In recognition that not all FCs are systemically important, FCs are to be sub-divided into two sub-categories in the same way that NFCs currently are: namely, (i) an FC exceeding any clearing threshold (a “Large FC”); and (ii) an FC that does not exceed any clearing threshold (a “Small FC”)[12]. Only Large FCs will be subject to the mandatory clearing obligation for OTC derivative contracts. Therefore FCs will have a new calculation to undertake as well as, potentially, a notification obligation to ESMA and the relevant national competent authority (“NCA”).  Small FCs will still be required to comply with the EMIR risk mitigation requirements (including exchange of collateral) in respect of all of their OTC derivative contracts.

NFCs
An NFC will be required to clear those OTC derivative contracts subject to the mandatory clearing obligations only in the asset classes in which the NFC breaches the clearing threshold; it is no longer a ‘breach one, breach all’ provision.  (In which case, the Calculation described and defined below should be performed for each separate asset class.)  The recitals to EMIR 2.1 state that once a clearing threshold is breached (or deemed to be breached) for one asset class, the exchange of collateral risk mitigation requirements will apply to all classes of OTC derivative transactions.

Exceeding Clearing Threshold Calculations: New Methodology
In order to determine whether a clearing threshold has been breached, an FC or NFC may calculate (on a group basis – although AIFMs managing more than one AIF can calculate positions at the AIF level provided certain criteria are met), every 12 months, its aggregate month-end average position for the previous 12 months (the “Calculation”).  Whilst NFCs can continue to exclude OTC derivative contracts which are objectively measurable as reducing risk, FCs must include all OTC derivative contracts in their Calculation.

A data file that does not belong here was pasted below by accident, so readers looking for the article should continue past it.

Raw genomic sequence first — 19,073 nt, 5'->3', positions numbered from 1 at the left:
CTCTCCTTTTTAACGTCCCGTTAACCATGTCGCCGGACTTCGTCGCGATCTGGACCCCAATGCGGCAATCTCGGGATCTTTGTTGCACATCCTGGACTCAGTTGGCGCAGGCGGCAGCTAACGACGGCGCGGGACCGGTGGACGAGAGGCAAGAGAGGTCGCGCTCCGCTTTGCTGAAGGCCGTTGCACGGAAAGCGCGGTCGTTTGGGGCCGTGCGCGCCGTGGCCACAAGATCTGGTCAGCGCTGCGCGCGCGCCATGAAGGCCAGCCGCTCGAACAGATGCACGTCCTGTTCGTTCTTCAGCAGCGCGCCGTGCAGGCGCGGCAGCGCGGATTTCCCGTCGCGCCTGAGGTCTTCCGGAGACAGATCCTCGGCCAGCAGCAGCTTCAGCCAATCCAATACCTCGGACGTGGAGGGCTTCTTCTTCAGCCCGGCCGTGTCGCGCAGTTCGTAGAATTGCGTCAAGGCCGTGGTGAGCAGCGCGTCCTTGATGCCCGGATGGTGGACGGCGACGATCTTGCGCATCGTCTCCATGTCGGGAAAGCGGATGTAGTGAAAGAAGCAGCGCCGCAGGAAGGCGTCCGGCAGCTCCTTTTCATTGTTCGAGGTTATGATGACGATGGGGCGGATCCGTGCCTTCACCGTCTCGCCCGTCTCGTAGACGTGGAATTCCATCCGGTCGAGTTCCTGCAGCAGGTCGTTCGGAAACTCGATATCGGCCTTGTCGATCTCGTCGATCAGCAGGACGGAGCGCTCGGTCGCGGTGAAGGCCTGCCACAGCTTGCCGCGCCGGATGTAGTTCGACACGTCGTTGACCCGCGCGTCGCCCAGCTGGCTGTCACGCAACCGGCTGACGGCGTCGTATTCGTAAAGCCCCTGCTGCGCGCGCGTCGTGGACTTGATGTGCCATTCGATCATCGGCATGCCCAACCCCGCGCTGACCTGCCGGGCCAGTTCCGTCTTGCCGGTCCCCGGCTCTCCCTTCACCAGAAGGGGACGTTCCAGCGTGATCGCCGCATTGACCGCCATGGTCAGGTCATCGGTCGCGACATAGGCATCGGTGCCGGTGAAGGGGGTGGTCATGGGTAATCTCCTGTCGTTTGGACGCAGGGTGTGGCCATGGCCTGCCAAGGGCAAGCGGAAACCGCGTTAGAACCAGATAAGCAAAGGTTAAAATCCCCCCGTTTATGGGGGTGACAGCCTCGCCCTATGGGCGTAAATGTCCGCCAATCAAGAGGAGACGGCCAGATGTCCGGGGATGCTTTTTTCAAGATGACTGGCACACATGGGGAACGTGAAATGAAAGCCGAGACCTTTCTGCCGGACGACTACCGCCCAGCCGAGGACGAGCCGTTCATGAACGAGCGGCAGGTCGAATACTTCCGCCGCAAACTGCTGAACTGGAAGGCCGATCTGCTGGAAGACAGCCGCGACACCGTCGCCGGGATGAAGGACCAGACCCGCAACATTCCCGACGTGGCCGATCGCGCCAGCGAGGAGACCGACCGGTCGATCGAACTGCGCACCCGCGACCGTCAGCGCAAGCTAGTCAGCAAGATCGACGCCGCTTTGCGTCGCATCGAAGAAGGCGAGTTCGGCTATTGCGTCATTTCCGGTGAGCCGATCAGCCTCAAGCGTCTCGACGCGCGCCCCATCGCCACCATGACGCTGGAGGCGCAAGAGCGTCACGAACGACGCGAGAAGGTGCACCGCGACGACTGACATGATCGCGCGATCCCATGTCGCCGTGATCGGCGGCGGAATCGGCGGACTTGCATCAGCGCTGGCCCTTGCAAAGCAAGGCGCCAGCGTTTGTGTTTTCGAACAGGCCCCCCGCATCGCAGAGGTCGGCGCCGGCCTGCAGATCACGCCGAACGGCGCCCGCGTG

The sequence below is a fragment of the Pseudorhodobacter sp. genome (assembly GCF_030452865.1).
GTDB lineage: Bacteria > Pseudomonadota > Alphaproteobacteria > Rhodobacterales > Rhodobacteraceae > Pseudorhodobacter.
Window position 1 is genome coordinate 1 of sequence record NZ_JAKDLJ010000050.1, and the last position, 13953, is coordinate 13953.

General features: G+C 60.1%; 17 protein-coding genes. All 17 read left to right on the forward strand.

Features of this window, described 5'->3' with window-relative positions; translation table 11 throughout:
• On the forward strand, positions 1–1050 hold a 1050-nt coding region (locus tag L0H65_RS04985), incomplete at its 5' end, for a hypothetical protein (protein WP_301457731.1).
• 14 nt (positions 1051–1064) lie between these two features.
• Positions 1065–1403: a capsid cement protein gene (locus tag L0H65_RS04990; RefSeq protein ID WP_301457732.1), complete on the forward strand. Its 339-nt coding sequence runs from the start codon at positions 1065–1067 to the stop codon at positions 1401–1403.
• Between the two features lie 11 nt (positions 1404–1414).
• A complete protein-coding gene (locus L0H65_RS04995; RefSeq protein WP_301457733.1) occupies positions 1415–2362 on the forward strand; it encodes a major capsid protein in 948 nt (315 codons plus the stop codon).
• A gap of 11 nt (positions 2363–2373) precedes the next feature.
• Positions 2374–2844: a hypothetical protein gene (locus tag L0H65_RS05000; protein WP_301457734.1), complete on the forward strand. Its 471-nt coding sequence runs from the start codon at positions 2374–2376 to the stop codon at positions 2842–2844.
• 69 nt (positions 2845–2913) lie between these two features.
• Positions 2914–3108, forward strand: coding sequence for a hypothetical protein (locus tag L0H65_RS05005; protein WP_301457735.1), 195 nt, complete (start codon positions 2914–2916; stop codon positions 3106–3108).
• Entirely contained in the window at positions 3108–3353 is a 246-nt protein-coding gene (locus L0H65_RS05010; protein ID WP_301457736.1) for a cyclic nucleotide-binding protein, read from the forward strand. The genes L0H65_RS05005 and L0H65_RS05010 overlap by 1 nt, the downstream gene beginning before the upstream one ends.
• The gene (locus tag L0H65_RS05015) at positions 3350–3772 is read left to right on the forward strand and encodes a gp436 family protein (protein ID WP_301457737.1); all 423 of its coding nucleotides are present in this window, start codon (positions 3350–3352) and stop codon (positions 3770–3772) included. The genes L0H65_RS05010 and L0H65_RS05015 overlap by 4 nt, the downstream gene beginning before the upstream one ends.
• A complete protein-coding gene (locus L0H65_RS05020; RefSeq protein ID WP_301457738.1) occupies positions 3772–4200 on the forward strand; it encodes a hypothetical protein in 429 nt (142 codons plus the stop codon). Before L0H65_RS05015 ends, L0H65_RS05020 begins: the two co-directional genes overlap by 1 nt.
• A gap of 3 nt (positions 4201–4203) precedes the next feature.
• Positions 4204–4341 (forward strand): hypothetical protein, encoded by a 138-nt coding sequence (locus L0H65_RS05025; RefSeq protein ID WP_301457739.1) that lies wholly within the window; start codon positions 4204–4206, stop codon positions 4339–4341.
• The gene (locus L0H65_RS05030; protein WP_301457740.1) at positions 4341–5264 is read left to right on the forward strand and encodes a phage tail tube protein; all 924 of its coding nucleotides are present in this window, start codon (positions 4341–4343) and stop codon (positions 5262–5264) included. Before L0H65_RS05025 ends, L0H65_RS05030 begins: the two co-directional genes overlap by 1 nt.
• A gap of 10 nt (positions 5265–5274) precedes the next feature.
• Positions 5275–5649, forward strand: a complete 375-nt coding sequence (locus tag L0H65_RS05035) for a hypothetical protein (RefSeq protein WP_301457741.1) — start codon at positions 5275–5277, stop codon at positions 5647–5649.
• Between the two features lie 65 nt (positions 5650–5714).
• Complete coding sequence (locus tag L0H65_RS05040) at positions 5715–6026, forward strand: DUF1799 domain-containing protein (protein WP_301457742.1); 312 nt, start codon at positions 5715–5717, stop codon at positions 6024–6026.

If an FC or an NFC does not perform the Calculation, it will be deemed to have exceeded the clearing thresholds for all asset classes and will be subject to the mandatory clearing obligation for all asset classes.

What Action Should be Taken?

  • In accordance with the ESMA Statement, all counterparties that chose to make the Calculation must determine the results of that Calculation on the Effective Date.  Therefore, as the ESMA Statement indicates, it is necessary to begin collecting all the necessary data and information for the Calculation in the meantime, so as to be ready to perform the Calculation once EMIR 2.1 enters into force.  By way of example, if the Effective Date occurs during June 2019, the relevant month-ends for the purpose of the Calculation will be June 2018 to May 2019.
  • On the Effective Date, it will be necessary for actual FCs and NFCs to notify ESMA and the relevant NCA where it (i) is exceeding the clearing threshold(s) or (ii) chose not to perform the Calculation.  There is still some uncertainty as to whether: (1) a Small FC (that has performed the Calculation) or (2) an NFC that (a) is currently below all clearing thresholds under the current version of EMIR, (b) has chosen to perform the Calculation and (c) does not exceed a clearing threshold pursuant to the Calculation, is required to make a notification notifying ESMA and the NCA that it has not exceeded a clearing threshold.  We hope that this will be clarified in advance of the Effective Date, but this should not entail a significant further burden in any event.